All this consequently leads to increased waste generation. From the supply side also, plastic manufacture is a booming industry in UAE and rest of Gulf, one factor for it being an abundance of petrochemicals, the raw material for plastics, in this region.

The Waste Hierarchy

    • Prevention: If products are designed to use less plastic, then there could be less waste. This can be done by reducing the amount of plastic, particularly in packaging, or by substituting plastic with other materials.
    • Reuse: Products could be designed for re-use by facilitating the dismantling of products and replacement of parts.
    • Recycle: There are many types of plastics, some of which are easier to recycle than others.
    • Recovery: Energy can be recovered from plastics in waste-to-energy plants. By designing products to consider the possibility of energy recovery, plastic may have a greater end-of-life use.
    • Disposal: Biodegradable plastics are less persistent in the environment than traditional plastics, but need specific and suitable end of life treatment. Bioplastics could also help mitigate climate change by reducing our use of petroleum for the manufacture of traditional plastics. It is claimed that CO2 emissions released at the end of life of bio-based plastics are offset by absorption of CO2 during the growth of plants for their production.

Recycle of Plastics

There are many ways of recycling plastic:

  • Mechanical recycling

Which consist of melting down the old plastic and using it to make new products.

  • Chemical recycling

Where plastics are dissolved back into their original chemical components and then cleaned up and reused to make new plastics.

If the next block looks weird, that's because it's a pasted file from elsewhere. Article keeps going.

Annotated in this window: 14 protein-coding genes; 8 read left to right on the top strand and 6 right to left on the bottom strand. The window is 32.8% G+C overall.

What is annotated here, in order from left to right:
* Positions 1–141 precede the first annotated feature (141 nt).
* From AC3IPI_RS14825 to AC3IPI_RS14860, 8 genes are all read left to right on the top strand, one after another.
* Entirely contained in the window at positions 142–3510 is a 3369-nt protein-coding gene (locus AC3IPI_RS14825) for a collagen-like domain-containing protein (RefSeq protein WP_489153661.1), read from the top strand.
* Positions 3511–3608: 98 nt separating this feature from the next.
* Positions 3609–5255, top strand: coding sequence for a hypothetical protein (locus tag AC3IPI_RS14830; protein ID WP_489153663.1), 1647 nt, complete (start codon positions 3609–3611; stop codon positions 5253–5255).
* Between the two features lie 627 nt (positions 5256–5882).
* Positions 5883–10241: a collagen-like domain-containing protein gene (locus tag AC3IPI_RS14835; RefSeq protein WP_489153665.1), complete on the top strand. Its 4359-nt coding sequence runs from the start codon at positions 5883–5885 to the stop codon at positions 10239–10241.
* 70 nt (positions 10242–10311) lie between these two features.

• Plastic pyrolysis

This is the process of converting waste plastic into industrial fuels like Pyrolysis Oil, Carbon Black, and Hydrocarbon Gas. It involves subjecting plastic to the high temperature of 400 to 450 degree Celsius, in absence of oxygen. In case of oxygen is present plastic will start burning. During pyrolysis, plastic breaks down into smaller molecules of pyrolysis oil, pyrolysis gas, and carbon black. Pyrolysis is great a way of recycling waste plastics. This plant can also be used for waste tire recycling.

  • Photodegradation

The sun’s rays have capabilities in its ultraviolet light (UV light) and infrared radiation which bring about the incorporation of oxygen molecules into the plastic, a process known as oxidation. As more and more oxygen intermingles with the polymer in the plastic, it becomes brittle and easier to break into ever diminishing pieces. Eventually, the pieces of plastic will become small enough to be consumed by microorganisms, which are able to metabolize it and convert it to carbon dioxide (CO2) or absorb it into their own biomolecules.


Plastics are important materials that can be used in many applications. However, they are durable and do not corrode so they can’t be disposed of in landfills like many other materials. The waste Hierarchy of plastic includes five stages which are prevention, reuse, recycle, recovery, and disposal. Plastics can be recycled in many ways such as melting it to make new products, dissolve it back to its original materials, converting it into industrial fuels using pyrolysis, or using the photodegradation process. Green Mountains can help you in plastic recycling in the UAE